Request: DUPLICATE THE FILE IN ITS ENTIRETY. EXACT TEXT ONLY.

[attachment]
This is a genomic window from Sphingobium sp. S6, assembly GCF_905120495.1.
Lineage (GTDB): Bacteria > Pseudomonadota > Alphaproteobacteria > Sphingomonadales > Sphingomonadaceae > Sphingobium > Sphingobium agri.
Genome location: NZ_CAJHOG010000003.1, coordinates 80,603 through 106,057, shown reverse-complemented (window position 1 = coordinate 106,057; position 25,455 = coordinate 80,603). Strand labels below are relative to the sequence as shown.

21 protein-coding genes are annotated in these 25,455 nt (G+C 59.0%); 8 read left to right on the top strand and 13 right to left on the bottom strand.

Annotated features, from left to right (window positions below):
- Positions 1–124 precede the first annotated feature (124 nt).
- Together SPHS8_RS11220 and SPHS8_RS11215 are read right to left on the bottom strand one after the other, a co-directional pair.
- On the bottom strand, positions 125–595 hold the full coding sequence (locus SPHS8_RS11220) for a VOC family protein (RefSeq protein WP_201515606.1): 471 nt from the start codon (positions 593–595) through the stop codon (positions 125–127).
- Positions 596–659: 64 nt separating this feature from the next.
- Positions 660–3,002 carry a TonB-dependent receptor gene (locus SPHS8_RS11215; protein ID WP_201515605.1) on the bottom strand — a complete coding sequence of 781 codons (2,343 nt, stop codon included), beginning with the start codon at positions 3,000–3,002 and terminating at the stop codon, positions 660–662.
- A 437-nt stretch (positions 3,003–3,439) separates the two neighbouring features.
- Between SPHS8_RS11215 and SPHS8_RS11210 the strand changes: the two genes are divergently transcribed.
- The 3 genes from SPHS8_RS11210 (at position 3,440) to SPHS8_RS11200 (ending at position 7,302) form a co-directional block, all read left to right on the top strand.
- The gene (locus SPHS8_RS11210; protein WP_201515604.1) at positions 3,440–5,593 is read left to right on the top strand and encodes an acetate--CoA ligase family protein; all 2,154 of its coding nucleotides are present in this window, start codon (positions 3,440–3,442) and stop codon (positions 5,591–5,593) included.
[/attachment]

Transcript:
This is a genomic window from Sphingobium sp. S6, assembly GCF_905120495.1.
Lineage (GTDB): Bacteria > Pseudomonadota > Alphaproteobacteria > Sphingomonadales > Sphingomonadaceae > Sphingobium > Sphingobium agri.
Genome location: NZ_CAJHOG010000003.1, coordinates 80,603 through 106,057, shown reverse-complemented (window position 1 = coordinate 106,057; position 25,455 = coordinate 80,603). Strand labels below are relative to the sequence as shown.

21 protein-coding genes are annotated in these 25,455 nt (G+C 59.0%); 8 read left to right on the top strand and 13 right to left on the bottom strand.

Annotated features, from left to right (window positions below):
- Positions 1–124 precede the first annotated feature (124 nt).
- Together SPHS8_RS11220 and SPHS8_RS11215 are read right to left on the bottom strand one after the other, a co-directional pair.
- On the bottom strand, positions 125–595 hold the full coding sequence (locus SPHS8_RS11220) for a VOC family protein (RefSeq protein WP_201515606.1): 471 nt from the start codon (positions 593–595) through the stop codon (positions 125–127).
- Positions 596–659: 64 nt separating this feature from the next.
- Positions 660–3,002 carry a TonB-dependent receptor gene (locus SPHS8_RS11215; protein ID WP_201515605.1) on the bottom strand — a complete coding sequence of 781 codons (2,343 nt, stop codon included), beginning with the start codon at positions 3,000–3,002 and terminating at the stop codon, positions 660–662.
- A 437-nt stretch (positions 3,003–3,439) separates the two neighbouring features.
- Between SPHS8_RS11215 and SPHS8_RS11210 the strand changes: the two genes are divergently transcribed.
- The 3 genes from SPHS8_RS11210 (at position 3,440) to SPHS8_RS11200 (ending at position 7,302) form a co-directional block, all read left to right on the top strand.
- The gene (locus SPHS8_RS11210; protein WP_201515604.1) at positions 3,440–5,593 is read left to right on the top strand and encodes an acetate--CoA ligase family protein; all 2,154 of its coding nucleotides are present in this window, start codon (positions 3,440–3,442) and stop codon (positions 5,591–5,593) included.